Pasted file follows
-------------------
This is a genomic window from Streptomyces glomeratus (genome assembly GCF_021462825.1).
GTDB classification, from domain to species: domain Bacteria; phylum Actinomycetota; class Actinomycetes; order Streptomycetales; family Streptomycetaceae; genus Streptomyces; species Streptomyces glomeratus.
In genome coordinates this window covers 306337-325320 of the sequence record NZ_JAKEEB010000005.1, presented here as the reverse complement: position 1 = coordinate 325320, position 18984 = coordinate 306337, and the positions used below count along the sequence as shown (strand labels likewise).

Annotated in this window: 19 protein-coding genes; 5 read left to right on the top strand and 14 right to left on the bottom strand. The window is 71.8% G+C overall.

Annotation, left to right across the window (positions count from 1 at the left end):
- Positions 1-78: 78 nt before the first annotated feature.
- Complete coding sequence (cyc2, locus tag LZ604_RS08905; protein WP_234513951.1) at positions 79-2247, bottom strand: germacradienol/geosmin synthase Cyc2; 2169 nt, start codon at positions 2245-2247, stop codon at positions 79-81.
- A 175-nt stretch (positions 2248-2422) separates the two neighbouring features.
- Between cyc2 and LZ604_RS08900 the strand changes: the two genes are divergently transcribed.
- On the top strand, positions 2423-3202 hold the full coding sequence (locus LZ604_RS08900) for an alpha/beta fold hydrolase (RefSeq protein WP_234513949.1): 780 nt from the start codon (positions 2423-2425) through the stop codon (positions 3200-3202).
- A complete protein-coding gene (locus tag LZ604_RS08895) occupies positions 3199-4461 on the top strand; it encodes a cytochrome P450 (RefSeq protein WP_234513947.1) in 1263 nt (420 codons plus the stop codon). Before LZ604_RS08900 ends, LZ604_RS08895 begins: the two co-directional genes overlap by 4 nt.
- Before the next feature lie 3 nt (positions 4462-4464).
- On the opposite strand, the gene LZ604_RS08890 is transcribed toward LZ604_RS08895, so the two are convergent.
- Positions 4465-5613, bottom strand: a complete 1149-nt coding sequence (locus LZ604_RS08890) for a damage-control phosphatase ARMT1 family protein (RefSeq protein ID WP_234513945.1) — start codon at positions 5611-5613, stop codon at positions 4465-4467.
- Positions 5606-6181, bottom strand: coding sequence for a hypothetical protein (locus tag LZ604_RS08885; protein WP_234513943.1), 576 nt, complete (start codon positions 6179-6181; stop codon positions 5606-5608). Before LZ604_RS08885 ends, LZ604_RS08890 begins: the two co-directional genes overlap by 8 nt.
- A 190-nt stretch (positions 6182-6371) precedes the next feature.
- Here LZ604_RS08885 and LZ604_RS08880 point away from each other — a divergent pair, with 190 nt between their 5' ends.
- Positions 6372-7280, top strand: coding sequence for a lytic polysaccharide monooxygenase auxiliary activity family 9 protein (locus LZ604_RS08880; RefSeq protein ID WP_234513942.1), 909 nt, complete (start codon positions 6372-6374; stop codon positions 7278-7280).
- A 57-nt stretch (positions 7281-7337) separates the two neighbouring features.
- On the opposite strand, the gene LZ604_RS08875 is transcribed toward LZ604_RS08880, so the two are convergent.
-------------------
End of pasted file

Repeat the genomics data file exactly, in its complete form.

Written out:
This is a genomic window from Streptomyces glomeratus (genome assembly GCF_021462825.1).
GTDB classification, from domain to species: domain Bacteria; phylum Actinomycetota; class Actinomycetes; order Streptomycetales; family Streptomycetaceae; genus Streptomyces; species Streptomyces glomeratus.
In genome coordinates this window covers 306337-325320 of the sequence record NZ_JAKEEB010000005.1, presented here as the reverse complement: position 1 = coordinate 325320, position 18984 = coordinate 306337, and the positions used below count along the sequence as shown (strand labels likewise).

Annotated in this window: 19 protein-coding genes; 5 read left to right on the top strand and 14 right to left on the bottom strand. The window is 71.8% G+C overall.

Annotation, left to right across the window (positions count from 1 at the left end):
- Positions 1-78: 78 nt before the first annotated feature.
- Complete coding sequence (cyc2, locus tag LZ604_RS08905; protein WP_234513951.1) at positions 79-2247, bottom strand: germacradienol/geosmin synthase Cyc2; 2169 nt, start codon at positions 2245-2247, stop codon at positions 79-81.
- A 175-nt stretch (positions 2248-2422) separates the two neighbouring features.
- Between cyc2 and LZ604_RS08900 the strand changes: the two genes are divergently transcribed.
- On the top strand, positions 2423-3202 hold the full coding sequence (locus LZ604_RS08900) for an alpha/beta fold hydrolase (RefSeq protein WP_234513949.1): 780 nt from the start codon (positions 2423-2425) through the stop codon (positions 3200-3202).
- A complete protein-coding gene (locus tag LZ604_RS08895) occupies positions 3199-4461 on the top strand; it encodes a cytochrome P450 (RefSeq protein WP_234513947.1) in 1263 nt (420 codons plus the stop codon). Before LZ604_RS08900 ends, LZ604_RS08895 begins: the two co-directional genes overlap by 4 nt.
- Before the next feature lie 3 nt (positions 4462-4464).
- On the opposite strand, the gene LZ604_RS08890 is transcribed toward LZ604_RS08895, so the two are convergent.
- Positions 4465-5613, bottom strand: a complete 1149-nt coding sequence (locus LZ604_RS08890) for a damage-control phosphatase ARMT1 family protein (RefSeq protein ID WP_234513945.1) — start codon at positions 5611-5613, stop codon at positions 4465-4467.
- Positions 5606-6181, bottom strand: coding sequence for a hypothetical protein (locus tag LZ604_RS08885; protein WP_234513943.1), 576 nt, complete (start codon positions 6179-6181; stop codon positions 5606-5608). Before LZ604_RS08885 ends, LZ604_RS08890 begins: the two co-directional genes overlap by 8 nt.
- A 190-nt stretch (positions 6182-6371) precedes the next feature.
- Here LZ604_RS08885 and LZ604_RS08880 point away from each other — a divergent pair, with 190 nt between their 5' ends.
- Positions 6372-7280, top strand: coding sequence for a lytic polysaccharide monooxygenase auxiliary activity family 9 protein (locus LZ604_RS08880; RefSeq protein ID WP_234513942.1), 909 nt, complete (start codon positions 6372-6374; stop codon positions 7278-7280).
- A 57-nt stretch (positions 7281-7337) separates the two neighbouring features.
- On the opposite strand, the gene LZ604_RS08875 is transcribed toward LZ604_RS08880, so the two are convergent.